Beethoven chose to make all right in the end. He built the ramparts up. He blew with his mouth for the second time, and again the goblins were scattered. He brought back the gusts of splendour, the heroism, the youth, the magnificence of life and of death, and, amid vast roarings of a superhuman joy, he led his Fifth Symphony to its conclusion. But the goblins were there. They could return. He had said so bravely, and that is why one can trust Beethoven when he says other things.


Listen again for the goblins in the third movement....
Do you hear them?

....asked Margaret..."Now, doesn't it seem absurd to you? What is the good of the Arts if they are interchangeable? What is the good of the ear if it tells you the same as the eye? Helen's one aim is to translate tunes into the language of painting, and pictures into the language of music. It's very ingenious, and she says several pretty things in the process, but what's gained, I'd like to know? Oh, it's all rubbish, radically false....

"Now, this very symphony that we've just been having--she won't let it alone. She labels it with meanings from start to finish; turns it into literature. I wonder if the day will ever return when music will be treated as music."
What has Helen done to Beethoven's 5th? What's wrong with what she's done? Of what does Margaret accuse her?

How like is her "synesthesia" to the project of this course? How much does it resemble an "involuntary neurological condition, coupling two or more bodily senses"? (Cf. Ch. 9: "Helen, who will muddle things, says [the view of the river] is like music. The course of the Oder is to be like music. It's obliged to remind her of a symphonic poem.")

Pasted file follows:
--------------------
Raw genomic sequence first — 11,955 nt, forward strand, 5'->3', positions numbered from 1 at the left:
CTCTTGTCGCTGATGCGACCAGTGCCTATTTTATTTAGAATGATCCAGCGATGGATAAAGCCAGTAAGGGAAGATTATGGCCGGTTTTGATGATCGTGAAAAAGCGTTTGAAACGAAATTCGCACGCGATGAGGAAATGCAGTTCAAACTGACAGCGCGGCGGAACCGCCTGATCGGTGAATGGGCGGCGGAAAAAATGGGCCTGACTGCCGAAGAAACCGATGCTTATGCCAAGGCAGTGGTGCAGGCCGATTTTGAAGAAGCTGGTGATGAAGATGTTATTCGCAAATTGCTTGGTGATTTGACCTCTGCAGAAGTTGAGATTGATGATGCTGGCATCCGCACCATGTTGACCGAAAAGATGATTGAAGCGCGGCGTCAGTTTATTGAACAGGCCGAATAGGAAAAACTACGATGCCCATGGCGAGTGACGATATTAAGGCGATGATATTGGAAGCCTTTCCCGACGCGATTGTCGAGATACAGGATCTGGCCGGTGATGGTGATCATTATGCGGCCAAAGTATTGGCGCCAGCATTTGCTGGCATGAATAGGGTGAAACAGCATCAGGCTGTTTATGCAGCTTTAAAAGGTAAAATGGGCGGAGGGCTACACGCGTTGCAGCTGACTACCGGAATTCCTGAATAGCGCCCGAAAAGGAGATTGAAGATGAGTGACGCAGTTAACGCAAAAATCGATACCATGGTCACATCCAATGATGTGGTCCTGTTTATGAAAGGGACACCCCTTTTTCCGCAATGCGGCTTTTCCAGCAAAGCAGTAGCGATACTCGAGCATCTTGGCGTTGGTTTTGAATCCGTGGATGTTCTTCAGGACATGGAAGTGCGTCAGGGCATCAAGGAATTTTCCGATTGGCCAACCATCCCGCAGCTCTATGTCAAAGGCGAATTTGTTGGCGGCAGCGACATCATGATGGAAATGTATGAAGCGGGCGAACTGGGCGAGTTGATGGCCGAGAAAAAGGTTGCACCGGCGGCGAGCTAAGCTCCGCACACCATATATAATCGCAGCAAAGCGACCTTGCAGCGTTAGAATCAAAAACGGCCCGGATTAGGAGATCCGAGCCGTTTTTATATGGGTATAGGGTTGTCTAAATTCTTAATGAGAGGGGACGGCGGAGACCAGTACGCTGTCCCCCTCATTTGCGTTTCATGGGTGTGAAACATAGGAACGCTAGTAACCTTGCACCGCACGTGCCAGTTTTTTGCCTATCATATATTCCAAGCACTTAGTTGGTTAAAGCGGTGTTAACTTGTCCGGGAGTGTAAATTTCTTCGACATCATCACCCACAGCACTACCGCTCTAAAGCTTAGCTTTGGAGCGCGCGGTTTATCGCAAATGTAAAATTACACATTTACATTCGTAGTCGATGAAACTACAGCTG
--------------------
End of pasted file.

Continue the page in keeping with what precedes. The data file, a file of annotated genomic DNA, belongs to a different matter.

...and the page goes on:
What is the good of the disciplines if they are interchangeable? What is the good of biology, if it tells you the same as literary studies? (Gaby: In creating parallels between science and literature...the idea needs to work for both; I think it is easy to take an idea that fits one and apply it to the other without examining how well it suits the other discipline.)

Well, let's engage in that examination. Of all the multiple ways of reading Howard's End (as multiple as the ways of listening to Beethoven), I'm going to pull out only two: the question of how art (=this particular book) evolves (and how useful it might be for us to focus on that evolution), and the matter of morality. Hopefully you'll explore others, in the course forum, in our small group discussions, and in your papers...



True and False Griffins from John Ruskin's Stones of Venice


I. Wherefrom this novel?
What are its sources, its ancestors, its antecedents?

Are they literary or extra-literary?
What does Howard's End tell us about the history and the future of literature?
Is this a novel that celebrates the past? What is its attitude towards the future?
Of what other texts does it remind you?
What traces of old texts do you see in it?
What modern texts does it anticipate?
What texts does it explicitly reference and play with?

--The funeral of a rich person was to them what the funeral of Alcestis or Ophelia is to the educated. It was Art; though remote from life, it enhanced life's values, and they witnessed it avidly. (Ch. 11)

--Charles and his father sometimes disagreed. But...each desired no doughtier comrade when it was necessary to voyage for a little past the emotions. So the sailors of Ulysses voyaged past the Sirens, having first stopped one another's ears with wool. (Ch. 11)

Jenn: What...struck me about Howard's End is the traces of novels like Wuthering Heights and Pride and Prejudice that found their way into this story.